BILLINGS — Officials at Billings Clinic have come out against a $78 million, for-profit osteopathic medical school proposed on Billings West End, expressing concerns about competition with its other medical training fields and highlighting ethnically insensitive and sexist comments made by representatives of the med school.
The clinic announced Wednesday that its board of directors voted unanimously Tuesday to end all conversations with Medforth Global Healthcare Education, the private equity firm that owns Rocky Vista University. The school proposed Feb. 23 to build the Montana College of Osteopathic Medicine, a 135,000-square-foot facility on a 12-acre campus near the intersection of Shiloh and Monad roads.
In a news release, the clinic highlighted three instances where Rocky Vista representatives made insensitive comments. On two occasions, an executive with Rocky Vista "cast aspersions" on a rival proposed for-profit medical school in Great Falls for its Jewish heritage, noting that a Jewish school may not be able to assimilate well in Montana, according to Billings Clinic.
The hospital did not name the university but is most likely referring to the Touro University College of Osteopathic Medicine, which is working with Benefis Health Systems in Great Falls to build a school, according to The Electric in Great Falls.
In a third instance, the hospital said a different representative of the school referred to a female Billings Clinic leader as a "token."
Billings Clinic officials also said they want to ensure they can continue their partnerships with their existing training programs, including the Montana medical track at Western Washington University, Rocky Mountain College, the University of Montana, Montana State University, Montana State University-Billings and the clinic's own internal medicine residency program.
It wasn't immediately clear whether this announcement from Billings Clinic will delay or kill the project, which was announced last month in partnership with Big Sky Economic Development. MTN News is reaching out to Rocky Vista University and will update with any comments.
The college expected the start-up period to run from this year through 2023 and cost $78.6 million, provide 350 jobs to the area and generate $1.2 million in tax revenue to communities in the area, according to a news release from Big Sky Economic Development.
Rocky Vista University was established in 2006 as the nation’s first private, for-profit health sciences university to offer a professional medical degree since 1910, according to the school's website.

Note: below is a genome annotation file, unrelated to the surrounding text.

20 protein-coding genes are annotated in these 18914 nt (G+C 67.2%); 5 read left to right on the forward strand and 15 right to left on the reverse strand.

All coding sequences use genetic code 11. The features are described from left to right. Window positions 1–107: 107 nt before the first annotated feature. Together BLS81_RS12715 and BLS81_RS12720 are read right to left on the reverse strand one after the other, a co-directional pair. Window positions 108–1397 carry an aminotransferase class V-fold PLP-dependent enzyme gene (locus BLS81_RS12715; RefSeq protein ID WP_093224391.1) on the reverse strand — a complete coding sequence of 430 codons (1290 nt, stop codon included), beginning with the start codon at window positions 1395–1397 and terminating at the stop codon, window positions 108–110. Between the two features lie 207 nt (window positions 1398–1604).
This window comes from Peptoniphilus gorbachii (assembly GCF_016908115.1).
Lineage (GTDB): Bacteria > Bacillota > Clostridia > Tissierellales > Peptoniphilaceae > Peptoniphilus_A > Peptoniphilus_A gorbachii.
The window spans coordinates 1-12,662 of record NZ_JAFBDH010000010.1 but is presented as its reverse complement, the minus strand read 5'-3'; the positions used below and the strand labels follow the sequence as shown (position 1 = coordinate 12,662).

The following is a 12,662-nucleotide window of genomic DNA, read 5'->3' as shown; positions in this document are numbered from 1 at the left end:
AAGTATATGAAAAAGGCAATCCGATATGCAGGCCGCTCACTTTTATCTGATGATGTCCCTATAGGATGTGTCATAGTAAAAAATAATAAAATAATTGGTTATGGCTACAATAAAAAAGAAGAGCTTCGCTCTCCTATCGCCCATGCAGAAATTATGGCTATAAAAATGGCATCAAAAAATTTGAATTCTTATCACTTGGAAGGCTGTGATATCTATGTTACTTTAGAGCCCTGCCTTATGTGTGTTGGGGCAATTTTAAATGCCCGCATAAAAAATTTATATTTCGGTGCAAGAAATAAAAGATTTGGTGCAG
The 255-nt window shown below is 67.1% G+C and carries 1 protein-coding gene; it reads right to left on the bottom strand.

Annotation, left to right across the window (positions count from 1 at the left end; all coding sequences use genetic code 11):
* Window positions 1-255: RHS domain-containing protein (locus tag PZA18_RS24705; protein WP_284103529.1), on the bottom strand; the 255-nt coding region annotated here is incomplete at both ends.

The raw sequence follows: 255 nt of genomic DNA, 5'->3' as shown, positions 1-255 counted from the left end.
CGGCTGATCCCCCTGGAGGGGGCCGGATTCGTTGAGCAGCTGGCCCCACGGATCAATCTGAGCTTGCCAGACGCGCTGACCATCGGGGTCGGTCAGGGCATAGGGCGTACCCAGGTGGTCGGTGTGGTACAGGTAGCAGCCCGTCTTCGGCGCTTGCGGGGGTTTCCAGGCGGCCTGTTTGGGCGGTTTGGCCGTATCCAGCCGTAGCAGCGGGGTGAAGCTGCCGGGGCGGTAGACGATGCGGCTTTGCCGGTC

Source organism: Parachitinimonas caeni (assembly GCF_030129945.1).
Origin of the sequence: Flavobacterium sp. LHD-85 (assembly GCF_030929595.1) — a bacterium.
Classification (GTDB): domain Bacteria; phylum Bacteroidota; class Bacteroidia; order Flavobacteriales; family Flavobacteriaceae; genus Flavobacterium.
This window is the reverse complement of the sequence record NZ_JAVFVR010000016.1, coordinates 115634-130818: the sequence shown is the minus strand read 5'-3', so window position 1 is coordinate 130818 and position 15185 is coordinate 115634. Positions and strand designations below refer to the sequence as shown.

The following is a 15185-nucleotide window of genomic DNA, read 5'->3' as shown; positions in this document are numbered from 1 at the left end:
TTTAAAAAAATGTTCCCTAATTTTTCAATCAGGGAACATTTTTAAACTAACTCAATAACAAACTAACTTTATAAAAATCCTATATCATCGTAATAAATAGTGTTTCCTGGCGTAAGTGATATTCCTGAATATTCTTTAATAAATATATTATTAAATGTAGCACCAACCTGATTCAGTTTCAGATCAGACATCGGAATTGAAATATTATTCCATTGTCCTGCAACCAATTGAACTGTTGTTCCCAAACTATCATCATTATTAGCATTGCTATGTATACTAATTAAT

When the project was first announced, Dr. Toni Green-Cheatwood, chief medical officer of Billings Clinic, said the hospital was excited about the economic opportunity of Rocky Vista but wanted to ensure it didn't take away from other training programs.
Officials at St. Vincent Healthcare, Billings' other hospital, also offered support during the initial announcement.
Here's the full news release from Billings Clinic:
Billings Clinic has decided to end conversations with Medforth Global Healthcare Education related to Medforth’s plan to open a medical school in Billings. Medforth is a private equity firm based in New York, NY, that owns Rocky Vista University (RVU), a private, for-profit osteopathic medical school. RVU has campus locations in Parker, Colorado and Ivins, Utah.
Medical education is a cornerstone of Billings Clinic’s mission and Billings Clinic had been in early stages of reviewing the opportunity with our physicians and others about the feasibility of expanding teaching for additional medical students during their clinical rotations. We have been concerned about ensuring continuity of our existing priority educational collaborations with the Montana medical school track of WWAMI, Rocky Mountain College, the University of Montana, Montana State University, Montana State University Billings and many others. Additionally, we have a strong commitment to Billings Clinic’s Internal Medicine Residency program, the partnership with the University of Washington for our Psychiatry Residency, the Montana Family Medicine Residency and to our new efforts to add a Billings Clinic Surgical Residency.
Billings Clinic has had concerns about many aspects of the Medforth project. These concerns, combined with three events that occurred recently, have caused Billings Clinic to cease discussions with Medforth. On two separate occasions an executive representative of the medical school cast aspersions on a proposed medical school in Great Falls, Montana, on the basis of that medical school’s Jewish affiliation. Those statements intimated that a school with a stated Jewish heritage may not belong in Montana and would not be able to assimilate in the state. In a third instance, a different executive representative of the medical school referred to a female Billings Clinic leader as a “token.” These comments are inconsistent with Billings Clinic’s core values, including a dedication to diversity, inclusion, equity and belonging.
The Billings Clinic Board of Directors reviewed these issues on Tuesday and took unanimous action to end conversations with Medforth.
Billings Clinic will continue pursuing medical education relationships and opportunities at a scale that is appropriate and with partnerships that fit our Billings Clinic core values. The work to advance medical education capacity in Montana will continue.